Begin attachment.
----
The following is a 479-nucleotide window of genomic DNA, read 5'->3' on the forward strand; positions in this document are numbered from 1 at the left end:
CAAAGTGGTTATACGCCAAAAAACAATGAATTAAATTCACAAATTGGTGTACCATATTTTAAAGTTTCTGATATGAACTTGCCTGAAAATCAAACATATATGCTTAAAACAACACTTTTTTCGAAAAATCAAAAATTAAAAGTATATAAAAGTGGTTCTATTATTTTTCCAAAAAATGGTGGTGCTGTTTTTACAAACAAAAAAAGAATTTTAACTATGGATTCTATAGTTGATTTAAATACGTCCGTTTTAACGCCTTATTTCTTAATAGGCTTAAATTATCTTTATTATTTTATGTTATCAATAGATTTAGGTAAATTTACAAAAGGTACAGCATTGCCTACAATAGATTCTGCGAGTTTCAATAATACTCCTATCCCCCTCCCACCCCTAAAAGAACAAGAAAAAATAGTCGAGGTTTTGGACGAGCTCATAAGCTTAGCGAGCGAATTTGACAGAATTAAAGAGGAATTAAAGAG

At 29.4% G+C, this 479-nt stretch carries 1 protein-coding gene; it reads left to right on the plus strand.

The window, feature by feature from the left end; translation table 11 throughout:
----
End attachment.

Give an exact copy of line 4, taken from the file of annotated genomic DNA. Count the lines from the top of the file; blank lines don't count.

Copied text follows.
The window, feature by feature from the left end; translation table 11 throughout: